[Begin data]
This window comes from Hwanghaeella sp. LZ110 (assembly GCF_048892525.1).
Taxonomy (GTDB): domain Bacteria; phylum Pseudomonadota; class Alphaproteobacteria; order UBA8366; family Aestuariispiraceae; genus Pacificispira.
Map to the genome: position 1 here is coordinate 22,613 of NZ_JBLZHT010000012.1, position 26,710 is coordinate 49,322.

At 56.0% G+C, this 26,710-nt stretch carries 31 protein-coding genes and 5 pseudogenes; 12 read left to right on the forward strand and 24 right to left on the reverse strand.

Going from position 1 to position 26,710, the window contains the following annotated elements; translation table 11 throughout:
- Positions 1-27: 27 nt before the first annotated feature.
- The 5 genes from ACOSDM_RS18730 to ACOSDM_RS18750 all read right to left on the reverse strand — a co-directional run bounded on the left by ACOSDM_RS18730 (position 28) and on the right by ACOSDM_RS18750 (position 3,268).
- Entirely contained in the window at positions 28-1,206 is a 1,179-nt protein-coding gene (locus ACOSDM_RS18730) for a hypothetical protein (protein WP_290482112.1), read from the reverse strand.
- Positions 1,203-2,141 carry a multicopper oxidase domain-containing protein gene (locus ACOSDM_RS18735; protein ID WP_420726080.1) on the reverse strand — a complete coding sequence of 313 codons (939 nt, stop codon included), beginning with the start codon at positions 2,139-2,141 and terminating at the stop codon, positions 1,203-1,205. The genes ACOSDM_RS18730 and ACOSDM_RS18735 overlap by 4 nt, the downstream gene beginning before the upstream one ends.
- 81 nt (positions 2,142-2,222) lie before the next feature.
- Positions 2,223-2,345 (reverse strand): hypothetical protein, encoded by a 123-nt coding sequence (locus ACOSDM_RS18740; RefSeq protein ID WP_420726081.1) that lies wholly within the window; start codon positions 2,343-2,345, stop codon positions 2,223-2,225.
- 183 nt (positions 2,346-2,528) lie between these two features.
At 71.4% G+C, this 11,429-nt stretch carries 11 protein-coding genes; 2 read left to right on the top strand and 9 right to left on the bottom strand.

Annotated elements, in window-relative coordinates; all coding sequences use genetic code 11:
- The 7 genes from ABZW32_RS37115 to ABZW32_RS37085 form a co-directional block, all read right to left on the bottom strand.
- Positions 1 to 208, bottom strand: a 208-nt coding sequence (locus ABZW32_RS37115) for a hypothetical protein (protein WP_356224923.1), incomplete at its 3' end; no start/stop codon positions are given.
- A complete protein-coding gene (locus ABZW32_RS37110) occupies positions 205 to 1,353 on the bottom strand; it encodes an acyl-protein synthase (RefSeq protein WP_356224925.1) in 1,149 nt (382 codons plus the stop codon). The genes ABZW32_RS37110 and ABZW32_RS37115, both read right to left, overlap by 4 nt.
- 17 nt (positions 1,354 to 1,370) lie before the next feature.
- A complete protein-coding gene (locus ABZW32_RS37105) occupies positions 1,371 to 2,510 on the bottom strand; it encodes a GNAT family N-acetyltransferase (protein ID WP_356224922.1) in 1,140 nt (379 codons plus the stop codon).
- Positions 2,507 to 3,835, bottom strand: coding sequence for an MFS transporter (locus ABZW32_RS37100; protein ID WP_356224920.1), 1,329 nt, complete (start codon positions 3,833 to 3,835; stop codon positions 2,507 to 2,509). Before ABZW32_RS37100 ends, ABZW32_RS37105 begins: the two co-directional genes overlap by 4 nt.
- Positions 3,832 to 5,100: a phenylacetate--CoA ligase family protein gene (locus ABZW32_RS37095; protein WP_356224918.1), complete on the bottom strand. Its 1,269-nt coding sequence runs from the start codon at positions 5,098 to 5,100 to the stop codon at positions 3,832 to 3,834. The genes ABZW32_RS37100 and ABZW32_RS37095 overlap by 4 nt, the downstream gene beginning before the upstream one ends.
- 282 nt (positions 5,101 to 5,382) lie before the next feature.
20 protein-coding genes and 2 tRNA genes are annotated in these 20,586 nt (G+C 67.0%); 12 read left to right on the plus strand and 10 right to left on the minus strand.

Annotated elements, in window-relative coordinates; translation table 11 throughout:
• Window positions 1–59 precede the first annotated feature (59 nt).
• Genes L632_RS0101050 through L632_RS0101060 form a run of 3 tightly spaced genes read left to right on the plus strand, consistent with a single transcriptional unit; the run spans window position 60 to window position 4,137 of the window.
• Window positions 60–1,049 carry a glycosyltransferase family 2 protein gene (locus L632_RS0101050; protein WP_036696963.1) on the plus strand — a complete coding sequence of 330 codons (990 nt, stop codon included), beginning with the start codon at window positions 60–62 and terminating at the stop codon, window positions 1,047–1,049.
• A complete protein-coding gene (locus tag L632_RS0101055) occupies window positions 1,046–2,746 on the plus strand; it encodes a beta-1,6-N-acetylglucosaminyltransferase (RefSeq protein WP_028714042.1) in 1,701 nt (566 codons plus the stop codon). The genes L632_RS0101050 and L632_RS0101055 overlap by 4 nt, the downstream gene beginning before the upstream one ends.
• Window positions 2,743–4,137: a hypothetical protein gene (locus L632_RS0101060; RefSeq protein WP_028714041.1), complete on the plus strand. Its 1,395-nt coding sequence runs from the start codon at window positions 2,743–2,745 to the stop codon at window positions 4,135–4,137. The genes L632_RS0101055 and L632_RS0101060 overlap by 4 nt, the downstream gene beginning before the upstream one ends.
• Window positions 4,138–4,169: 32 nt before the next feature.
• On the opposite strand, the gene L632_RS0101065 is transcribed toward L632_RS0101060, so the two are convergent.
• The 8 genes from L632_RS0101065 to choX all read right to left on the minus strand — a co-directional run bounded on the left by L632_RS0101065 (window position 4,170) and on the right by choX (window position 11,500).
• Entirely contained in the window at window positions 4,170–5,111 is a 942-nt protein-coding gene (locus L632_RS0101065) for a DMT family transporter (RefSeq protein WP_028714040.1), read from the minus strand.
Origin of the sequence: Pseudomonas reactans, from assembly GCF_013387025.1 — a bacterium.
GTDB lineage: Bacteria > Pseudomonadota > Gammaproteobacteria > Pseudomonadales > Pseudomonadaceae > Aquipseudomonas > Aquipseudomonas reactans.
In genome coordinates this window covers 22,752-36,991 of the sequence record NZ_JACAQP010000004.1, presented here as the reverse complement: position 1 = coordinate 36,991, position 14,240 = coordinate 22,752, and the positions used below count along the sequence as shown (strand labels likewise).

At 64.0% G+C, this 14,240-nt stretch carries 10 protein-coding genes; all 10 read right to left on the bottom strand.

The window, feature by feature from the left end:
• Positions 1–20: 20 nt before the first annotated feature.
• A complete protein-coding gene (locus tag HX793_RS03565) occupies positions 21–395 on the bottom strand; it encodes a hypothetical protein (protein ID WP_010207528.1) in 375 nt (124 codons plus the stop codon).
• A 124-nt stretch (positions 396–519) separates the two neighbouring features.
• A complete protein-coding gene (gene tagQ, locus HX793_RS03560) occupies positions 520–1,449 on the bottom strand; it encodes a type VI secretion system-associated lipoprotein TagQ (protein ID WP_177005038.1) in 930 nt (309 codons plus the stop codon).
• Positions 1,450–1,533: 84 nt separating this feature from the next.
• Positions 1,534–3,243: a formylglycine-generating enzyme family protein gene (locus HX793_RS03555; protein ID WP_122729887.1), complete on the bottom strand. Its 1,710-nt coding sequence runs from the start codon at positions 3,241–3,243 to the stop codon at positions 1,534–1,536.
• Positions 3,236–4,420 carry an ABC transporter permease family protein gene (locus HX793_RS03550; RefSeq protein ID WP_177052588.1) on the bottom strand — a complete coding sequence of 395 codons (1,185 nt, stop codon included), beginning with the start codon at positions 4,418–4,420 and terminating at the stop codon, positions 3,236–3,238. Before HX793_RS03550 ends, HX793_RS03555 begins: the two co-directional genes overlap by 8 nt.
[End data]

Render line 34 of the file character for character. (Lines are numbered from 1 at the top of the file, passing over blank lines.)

Origin of the sequence: Pseudomonas reactans, from assembly GCF_013387025.1 — a bacterium.